JOHOR BAHRU: The Johor Bahru-Singapore Rapid Transit System (RTS) Link project is expected to absorb at least 35 per cent of the traffic at the Causeway once it commences operations in January 2027, said the chief executive officer of Mass Rapid Transit Corp (MRT Corp).
Mr Mohd Zarif Hashim told reporters on Wednesday (May 18): “The RTS is able to transport 10,000 people per hour, each direction. If you look at those numbers … we are able to absorb at least 35 per cent from the Causeway traffic (at pre COVID-19 levels).”
“That's the least we should be able to achieve,” he added.
Prior to the pandemic, around 350,000 people commuted daily between Singapore and Malaysia using the Causeway.
MRT Corp is the developer and owner of the civil infrastructure for the Malaysian section of the rail project.
Mr Mohd Zarif added that construction for the Malaysia side of the project was on schedule and the pace is “picking up”.
In December last year, he stated that progress was on track despite two minor setbacks - a land acquisition issue at the Wadihana area as well as the movement of water pipes from the construction site of Bukit Chagar station.
On Wednesday, Mr Mohd Zarif said that these issues have been resolved and that the project will be completed as planned by December 2026.
“What we are looking at now is to reduce travel time from JB to Woodlands North. If possible, we would like it to be ‘five, five five’,” said Mr Mohd Zarif.
“Five minutes to clear immigration, five minutes for waiting time and travel and another five minutes to move out of the Woodlands North side. So 15 minutes overall travel time, this is what we are aiming for,” he explained.
To achieve this, MRT Corp would have to work closely with various government departments, such as immigration, customs as well as the Ministry of Health when it comes to pandemic-related matters, he said.
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Mr Mohd Zarif also said that the RTS Link project is set to be a “game changer” for Johor Bahru in terms of attracting foreign investment.
“The project is not just to allow free flow of people between Singapore and JB, but in line with that, we hope it will attract foreign investors to invest in JB in areas such as healthcare, higher education and hospitality services,” said Mr Mohd Zarif.
“Foreign investment is key for the long term. In the next 10 years, we hope that the Singapore-Johor Bahru corridor will be on par with the Hong Kong-Shenzhen (Western) corridor,” he added.
He also stressed that the value of the RTS Link project should not just be viewed from the construction costs perspective, but also in terms of the investments it will attract.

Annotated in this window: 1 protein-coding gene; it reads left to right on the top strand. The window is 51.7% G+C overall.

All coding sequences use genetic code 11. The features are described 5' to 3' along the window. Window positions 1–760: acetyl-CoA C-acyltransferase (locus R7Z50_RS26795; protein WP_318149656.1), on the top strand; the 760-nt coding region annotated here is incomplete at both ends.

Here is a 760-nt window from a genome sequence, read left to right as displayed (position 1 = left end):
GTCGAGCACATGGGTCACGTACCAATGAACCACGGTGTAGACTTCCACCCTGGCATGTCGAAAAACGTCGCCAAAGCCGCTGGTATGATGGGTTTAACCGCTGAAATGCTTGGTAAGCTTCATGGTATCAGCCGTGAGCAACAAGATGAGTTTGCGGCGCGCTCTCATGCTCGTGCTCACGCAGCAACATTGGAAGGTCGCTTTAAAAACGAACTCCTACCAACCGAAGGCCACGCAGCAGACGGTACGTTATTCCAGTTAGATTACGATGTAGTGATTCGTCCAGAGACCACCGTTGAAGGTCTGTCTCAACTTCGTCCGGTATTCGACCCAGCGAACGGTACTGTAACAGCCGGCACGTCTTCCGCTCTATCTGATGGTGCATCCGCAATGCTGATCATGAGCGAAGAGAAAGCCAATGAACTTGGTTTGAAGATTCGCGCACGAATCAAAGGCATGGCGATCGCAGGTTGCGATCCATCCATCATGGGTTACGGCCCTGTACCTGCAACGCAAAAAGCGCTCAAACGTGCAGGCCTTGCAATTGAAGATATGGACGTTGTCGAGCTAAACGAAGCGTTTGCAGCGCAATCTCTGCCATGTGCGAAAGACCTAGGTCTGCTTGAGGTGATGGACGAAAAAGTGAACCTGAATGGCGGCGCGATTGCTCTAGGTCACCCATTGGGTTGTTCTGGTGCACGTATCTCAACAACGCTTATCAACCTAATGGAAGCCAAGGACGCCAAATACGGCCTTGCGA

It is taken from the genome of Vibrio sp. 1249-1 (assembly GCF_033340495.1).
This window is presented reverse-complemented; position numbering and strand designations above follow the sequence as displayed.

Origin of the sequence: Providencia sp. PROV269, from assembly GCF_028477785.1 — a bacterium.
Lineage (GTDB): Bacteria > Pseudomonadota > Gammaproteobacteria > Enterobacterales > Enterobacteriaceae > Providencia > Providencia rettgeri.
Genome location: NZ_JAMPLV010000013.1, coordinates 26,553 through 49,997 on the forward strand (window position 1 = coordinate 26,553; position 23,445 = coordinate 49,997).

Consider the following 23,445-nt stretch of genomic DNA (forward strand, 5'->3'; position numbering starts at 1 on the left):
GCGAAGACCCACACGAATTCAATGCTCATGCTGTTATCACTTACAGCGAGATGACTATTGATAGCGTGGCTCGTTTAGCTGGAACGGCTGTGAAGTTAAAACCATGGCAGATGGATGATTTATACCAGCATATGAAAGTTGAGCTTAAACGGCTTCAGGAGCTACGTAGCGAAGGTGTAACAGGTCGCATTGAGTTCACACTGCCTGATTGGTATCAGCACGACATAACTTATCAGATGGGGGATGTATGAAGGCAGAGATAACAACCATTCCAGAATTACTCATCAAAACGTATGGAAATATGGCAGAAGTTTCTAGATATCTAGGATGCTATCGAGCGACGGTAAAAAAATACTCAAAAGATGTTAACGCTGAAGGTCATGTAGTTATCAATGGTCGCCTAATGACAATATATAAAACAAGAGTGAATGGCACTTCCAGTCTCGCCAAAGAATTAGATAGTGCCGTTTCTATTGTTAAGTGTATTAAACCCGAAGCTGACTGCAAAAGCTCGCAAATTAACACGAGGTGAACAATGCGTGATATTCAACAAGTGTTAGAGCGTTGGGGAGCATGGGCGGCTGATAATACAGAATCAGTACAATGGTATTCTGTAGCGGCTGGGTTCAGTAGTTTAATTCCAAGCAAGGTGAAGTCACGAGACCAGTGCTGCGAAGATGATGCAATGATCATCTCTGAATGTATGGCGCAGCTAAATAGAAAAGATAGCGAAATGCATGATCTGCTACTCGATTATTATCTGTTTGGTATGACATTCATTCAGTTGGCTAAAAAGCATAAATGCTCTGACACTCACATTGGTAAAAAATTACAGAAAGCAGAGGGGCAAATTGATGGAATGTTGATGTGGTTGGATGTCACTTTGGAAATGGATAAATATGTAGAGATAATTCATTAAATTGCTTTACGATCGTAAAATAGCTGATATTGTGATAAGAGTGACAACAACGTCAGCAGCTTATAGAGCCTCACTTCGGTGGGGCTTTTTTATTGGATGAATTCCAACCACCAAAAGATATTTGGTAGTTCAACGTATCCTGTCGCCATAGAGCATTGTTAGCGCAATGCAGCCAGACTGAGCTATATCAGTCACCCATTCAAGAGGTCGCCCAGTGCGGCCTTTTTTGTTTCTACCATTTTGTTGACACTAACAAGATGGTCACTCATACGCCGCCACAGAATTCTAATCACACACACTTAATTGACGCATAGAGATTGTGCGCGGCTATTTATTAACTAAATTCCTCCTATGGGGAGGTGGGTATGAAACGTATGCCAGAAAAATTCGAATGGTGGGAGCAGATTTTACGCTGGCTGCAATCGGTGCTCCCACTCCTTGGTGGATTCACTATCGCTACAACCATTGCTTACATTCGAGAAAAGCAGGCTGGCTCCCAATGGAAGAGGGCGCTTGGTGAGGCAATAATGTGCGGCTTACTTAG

“What we are doing today is to let people around the world know that there are opportunities to invest in JB as a result of this RTS project.”
He added that the fares for the RTS Link have not been decided yet. But he said that they will be “competitive”.
“We have to benchmark it correctly. To be able to cross the borders in 15 minutes, there will be a premium,” said Mr Mohd Zarif.
“It should at least cover operation costs. We need to break even, when you talk about investments in public transport, the objective is to ensure it is sustainable for a long time,” he added.
The RTS Link aims to connect Bukit Chagar in Johor Bahru to Woodlands in Singapore, serving about 10,000 passengers per hour each way to help ease traffic congestion on the Causeway.
RTS Link tunnels will be connected to a viaduct running 25m above the Straits of Johor, connecting the Woodlands North station in Singapore to the Bukit Chagar station in Johor Bahru.
The Bukit Chagar station will feature a four-storey building, encompassing the train platform and an immigration, customs and quarantine complex (CIQ).
It will be part of a transit-oriented development with an adjoining transport hub and mixed property development.
The project had originally been scheduled for completion in 2024, with the Malaysia and Singapore governments signing a bilateral agreement to build the link in 2018.
However, the project was suspended a number of times after the Pakatan Harapan government came to power in Malaysia.
The project officially resumed in July 2020, with a bilateral ceremony to mark the occasion held on the Causeway. Singapore Prime Minister Lee Hsien Loong and his then-Malaysian counterpart Muhyiddin Yassin were both in attendance.
The project is estimated to cost RM10 billion (S$3.25 billion), with Singapore bearing 61 per cent of the cost.